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Ed Macauley
Position(s) Center
Jersey #(s) 20, 22, 50
Listed height 6 ft 8 in (2.03 m)
Listed weight 185 lb (84 kg)
Born March 22, 1928 (1928-03-22) (age 81)
St. Louis, Missouri
Career information
Year(s) 1949–1959
NBA Draft 1949 / Round: n/a / Pick: territorial

Selected by St. Louis Bombers

College St. Louis
Professional team(s)
Career stats (NBA and/or ABA)
Points     11,234
Rebound     4,325
Assists     2,079
Stats @ Basketball-Reference.com
Career highlights and awards
Basketball Hall of Fame as player

Charles Edward "Ed" Macauley (born March 22, 1928 in St. Louis, Missouri) is a former professional basketball player.

Macauley spent his prep school days at St. Louis University High School, then went on to Saint Louis University, where his team won the NIT championship in 1948. He was named the AP Player of the Year in 1949.

Macauley played in the NBA with the St. Louis Bombers, Boston Celtics, and St. Louis Hawks. Macauley was named MVP of the first NBA All-Star Game (he played in the first seven), and was named to the NBA's All-NBA First Team three consecutive seasons. He was named to the All-NBA second team once, in 1953-54 — the same season he led the league in field goal percentage. Macauley's trade (with Cliff Hagan) to St. Louis brought Bill Russell to the Celtics. Macauley scored 11,234 points in ten NBA seasons and was inducted into the Basketball Hall of Fame in 1960. His uniform number 22 has been retired by the Boston Celtics, and he also has been awarded a star on the St. Louis Walk of Fame.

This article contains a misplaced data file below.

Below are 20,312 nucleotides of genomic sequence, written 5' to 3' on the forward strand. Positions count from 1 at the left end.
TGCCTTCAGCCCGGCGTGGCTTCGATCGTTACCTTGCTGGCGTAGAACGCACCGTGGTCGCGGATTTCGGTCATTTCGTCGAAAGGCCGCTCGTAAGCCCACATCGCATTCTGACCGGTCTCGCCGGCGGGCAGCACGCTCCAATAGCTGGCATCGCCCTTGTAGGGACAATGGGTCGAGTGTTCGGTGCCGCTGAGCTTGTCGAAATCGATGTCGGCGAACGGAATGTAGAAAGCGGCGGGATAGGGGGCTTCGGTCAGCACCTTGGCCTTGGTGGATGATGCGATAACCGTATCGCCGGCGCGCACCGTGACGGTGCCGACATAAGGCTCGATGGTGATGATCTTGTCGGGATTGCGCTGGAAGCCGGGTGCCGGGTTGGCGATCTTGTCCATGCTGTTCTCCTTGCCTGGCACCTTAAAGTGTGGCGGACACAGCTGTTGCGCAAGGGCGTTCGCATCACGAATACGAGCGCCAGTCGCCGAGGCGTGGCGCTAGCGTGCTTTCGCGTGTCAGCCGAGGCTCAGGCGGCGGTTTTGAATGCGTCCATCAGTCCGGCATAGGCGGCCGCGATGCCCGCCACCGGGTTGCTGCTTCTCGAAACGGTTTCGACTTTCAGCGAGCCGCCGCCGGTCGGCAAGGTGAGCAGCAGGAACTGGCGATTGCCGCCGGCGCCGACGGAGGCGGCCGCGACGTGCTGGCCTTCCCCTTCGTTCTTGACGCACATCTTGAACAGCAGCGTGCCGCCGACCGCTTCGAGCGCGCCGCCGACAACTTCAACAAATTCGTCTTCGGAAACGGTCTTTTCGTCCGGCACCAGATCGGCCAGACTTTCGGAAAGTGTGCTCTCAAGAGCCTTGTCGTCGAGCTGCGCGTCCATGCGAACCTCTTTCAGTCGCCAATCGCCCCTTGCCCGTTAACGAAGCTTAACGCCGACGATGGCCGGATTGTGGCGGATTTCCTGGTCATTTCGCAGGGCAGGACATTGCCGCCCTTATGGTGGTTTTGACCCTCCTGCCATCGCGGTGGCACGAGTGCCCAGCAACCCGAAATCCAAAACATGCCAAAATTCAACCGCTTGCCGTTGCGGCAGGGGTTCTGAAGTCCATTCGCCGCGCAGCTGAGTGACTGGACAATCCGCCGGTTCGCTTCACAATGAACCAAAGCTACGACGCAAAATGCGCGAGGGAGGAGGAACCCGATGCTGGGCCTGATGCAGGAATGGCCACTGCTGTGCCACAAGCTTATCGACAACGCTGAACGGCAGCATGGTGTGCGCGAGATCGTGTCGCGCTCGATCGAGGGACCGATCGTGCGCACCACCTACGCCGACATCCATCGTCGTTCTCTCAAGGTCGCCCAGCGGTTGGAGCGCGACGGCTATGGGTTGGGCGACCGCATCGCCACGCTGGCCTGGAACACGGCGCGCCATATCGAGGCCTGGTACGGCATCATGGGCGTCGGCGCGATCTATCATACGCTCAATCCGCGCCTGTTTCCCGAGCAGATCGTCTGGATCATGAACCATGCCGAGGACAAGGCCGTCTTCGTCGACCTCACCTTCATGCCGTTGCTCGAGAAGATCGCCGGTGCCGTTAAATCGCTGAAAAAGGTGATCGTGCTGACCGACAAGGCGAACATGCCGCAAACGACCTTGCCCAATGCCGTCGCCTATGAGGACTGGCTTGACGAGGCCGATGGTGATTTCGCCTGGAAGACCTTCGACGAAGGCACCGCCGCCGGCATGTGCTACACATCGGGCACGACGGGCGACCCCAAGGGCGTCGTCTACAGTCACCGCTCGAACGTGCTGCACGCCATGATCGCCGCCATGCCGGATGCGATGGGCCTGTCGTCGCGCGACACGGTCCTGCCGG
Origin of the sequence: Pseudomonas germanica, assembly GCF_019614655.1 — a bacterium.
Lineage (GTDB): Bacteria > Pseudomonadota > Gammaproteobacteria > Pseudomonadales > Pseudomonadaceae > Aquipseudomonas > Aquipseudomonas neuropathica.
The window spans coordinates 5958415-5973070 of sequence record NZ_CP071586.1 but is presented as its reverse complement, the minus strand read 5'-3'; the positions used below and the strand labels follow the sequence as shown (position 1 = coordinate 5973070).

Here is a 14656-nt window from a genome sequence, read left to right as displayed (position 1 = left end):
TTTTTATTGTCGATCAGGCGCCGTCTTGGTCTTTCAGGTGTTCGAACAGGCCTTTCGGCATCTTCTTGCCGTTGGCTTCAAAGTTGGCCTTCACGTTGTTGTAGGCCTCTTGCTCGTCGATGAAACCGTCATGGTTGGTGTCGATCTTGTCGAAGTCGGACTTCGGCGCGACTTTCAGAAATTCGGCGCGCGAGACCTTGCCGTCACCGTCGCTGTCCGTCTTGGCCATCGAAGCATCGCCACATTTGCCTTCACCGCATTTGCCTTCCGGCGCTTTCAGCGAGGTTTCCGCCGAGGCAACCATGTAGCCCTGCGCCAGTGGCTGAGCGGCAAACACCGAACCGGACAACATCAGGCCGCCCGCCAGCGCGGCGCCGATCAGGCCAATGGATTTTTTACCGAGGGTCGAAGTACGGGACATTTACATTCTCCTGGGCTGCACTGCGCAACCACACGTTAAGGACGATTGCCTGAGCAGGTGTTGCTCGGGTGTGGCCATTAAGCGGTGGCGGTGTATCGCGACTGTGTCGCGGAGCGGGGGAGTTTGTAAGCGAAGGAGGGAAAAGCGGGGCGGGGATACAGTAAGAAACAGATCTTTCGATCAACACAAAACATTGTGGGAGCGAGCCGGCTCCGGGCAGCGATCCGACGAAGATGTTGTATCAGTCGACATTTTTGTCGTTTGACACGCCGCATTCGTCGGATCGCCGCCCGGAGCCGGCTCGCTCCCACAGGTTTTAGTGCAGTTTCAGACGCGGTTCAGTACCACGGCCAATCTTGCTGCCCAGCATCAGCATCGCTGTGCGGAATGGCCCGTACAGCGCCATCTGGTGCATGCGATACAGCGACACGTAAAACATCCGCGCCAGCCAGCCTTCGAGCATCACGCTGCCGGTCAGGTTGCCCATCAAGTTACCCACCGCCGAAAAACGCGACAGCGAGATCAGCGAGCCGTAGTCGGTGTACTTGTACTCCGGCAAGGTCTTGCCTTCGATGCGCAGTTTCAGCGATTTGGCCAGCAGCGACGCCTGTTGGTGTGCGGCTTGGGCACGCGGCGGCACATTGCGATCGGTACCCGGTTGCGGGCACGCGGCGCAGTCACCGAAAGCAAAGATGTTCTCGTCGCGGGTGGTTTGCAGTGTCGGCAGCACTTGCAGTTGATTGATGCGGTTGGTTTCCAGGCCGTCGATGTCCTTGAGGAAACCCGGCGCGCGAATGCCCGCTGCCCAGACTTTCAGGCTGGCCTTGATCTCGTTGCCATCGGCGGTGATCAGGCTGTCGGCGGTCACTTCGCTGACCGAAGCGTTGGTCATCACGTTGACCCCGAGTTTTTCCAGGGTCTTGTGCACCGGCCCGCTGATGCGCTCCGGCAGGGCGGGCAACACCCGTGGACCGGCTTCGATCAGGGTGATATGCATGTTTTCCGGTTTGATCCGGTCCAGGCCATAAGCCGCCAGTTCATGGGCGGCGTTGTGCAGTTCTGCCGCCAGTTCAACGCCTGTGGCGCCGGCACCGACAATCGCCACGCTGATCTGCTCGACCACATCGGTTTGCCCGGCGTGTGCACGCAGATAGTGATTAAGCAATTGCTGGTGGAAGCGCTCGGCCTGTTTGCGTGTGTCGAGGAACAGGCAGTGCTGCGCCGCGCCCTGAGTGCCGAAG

In 1989 Macauley was ordained a deacon of the Catholic Church. He is co-author of the book, with Father Francis Friedl, Homilies Alive: Creating Homilies That Hit Home.[1]

External links

References

  1. ^ Macauley, Ed; Francis P. Friedl (1994). Homilies alive: creating homilies that hit home. Mystic, CT: Twenty-Third Publications. ISBN 0-89622-574-7.  
Preceded by
None
NBA All-Star Game Most Valuable Player
1951
Succeeded by
Paul Arizin
Preceded by
Andy Phillip
St. Louis Hawks Head Coach
1958–1960
Succeeded by
Paul Seymour
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